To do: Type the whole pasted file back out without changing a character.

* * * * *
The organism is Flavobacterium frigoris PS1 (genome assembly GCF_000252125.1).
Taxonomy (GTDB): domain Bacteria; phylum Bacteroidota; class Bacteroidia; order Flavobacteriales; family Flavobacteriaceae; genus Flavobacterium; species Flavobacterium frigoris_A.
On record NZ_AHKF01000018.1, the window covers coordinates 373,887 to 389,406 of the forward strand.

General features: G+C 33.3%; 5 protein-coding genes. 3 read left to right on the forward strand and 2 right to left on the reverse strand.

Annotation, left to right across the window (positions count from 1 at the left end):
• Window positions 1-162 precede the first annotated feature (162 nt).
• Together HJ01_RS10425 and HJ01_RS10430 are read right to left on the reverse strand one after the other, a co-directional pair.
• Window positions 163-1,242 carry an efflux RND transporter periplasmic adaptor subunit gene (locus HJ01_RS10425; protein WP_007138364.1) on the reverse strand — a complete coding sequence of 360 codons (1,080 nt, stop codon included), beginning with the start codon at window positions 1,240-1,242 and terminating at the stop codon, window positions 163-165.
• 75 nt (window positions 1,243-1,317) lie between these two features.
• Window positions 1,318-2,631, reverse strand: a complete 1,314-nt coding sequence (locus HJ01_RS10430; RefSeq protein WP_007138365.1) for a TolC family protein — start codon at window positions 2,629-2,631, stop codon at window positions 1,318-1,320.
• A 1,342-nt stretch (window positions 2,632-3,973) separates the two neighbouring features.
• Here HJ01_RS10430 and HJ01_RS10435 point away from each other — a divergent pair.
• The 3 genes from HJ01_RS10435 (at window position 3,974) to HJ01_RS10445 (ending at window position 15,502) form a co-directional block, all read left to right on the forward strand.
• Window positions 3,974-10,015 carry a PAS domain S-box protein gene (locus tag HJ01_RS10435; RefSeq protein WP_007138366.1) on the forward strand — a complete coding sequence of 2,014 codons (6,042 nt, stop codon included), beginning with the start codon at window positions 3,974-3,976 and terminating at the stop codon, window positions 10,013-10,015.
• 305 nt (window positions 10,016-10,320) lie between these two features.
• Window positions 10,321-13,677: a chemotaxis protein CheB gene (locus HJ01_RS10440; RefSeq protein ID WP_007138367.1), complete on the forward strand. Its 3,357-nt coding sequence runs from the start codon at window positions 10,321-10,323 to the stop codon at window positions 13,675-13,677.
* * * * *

The organism is Flavobacterium frigoris PS1 (genome assembly GCF_000252125.1).
Taxonomy (GTDB): domain Bacteria; phylum Bacteroidota; class Bacteroidia; order Flavobacteriales; family Flavobacteriaceae; genus Flavobacterium; species Flavobacterium frigoris_A.
On record NZ_AHKF01000018.1, the window covers coordinates 373,887 to 389,406 of the forward strand.

General features: G+C 33.3%; 5 protein-coding genes. 3 read left to right on the forward strand and 2 right to left on the reverse strand.

Annotation, left to right across the window (positions count from 1 at the left end):
• Window positions 1-162 precede the first annotated feature (162 nt).
• Together HJ01_RS10425 and HJ01_RS10430 are read right to left on the reverse strand one after the other, a co-directional pair.
• Window positions 163-1,242 carry an efflux RND transporter periplasmic adaptor subunit gene (locus HJ01_RS10425; protein WP_007138364.1) on the reverse strand — a complete coding sequence of 360 codons (1,080 nt, stop codon included), beginning with the start codon at window positions 1,240-1,242 and terminating at the stop codon, window positions 163-165.
• 75 nt (window positions 1,243-1,317) lie between these two features.
• Window positions 1,318-2,631, reverse strand: a complete 1,314-nt coding sequence (locus HJ01_RS10430; RefSeq protein WP_007138365.1) for a TolC family protein — start codon at window positions 2,629-2,631, stop codon at window positions 1,318-1,320.
• A 1,342-nt stretch (window positions 2,632-3,973) separates the two neighbouring features.
• Here HJ01_RS10430 and HJ01_RS10435 point away from each other — a divergent pair.
• The 3 genes from HJ01_RS10435 (at window position 3,974) to HJ01_RS10445 (ending at window position 15,502) form a co-directional block, all read left to right on the forward strand.
• Window positions 3,974-10,015 carry a PAS domain S-box protein gene (locus tag HJ01_RS10435; RefSeq protein WP_007138366.1) on the forward strand — a complete coding sequence of 2,014 codons (6,042 nt, stop codon included), beginning with the start codon at window positions 3,974-3,976 and terminating at the stop codon, window positions 10,013-10,015.
• 305 nt (window positions 10,016-10,320) lie between these two features.
• Window positions 10,321-13,677: a chemotaxis protein CheB gene (locus HJ01_RS10440; RefSeq protein ID WP_007138367.1), complete on the forward strand. Its 3,357-nt coding sequence runs from the start codon at window positions 10,321-10,323 to the stop codon at window positions 13,675-13,677.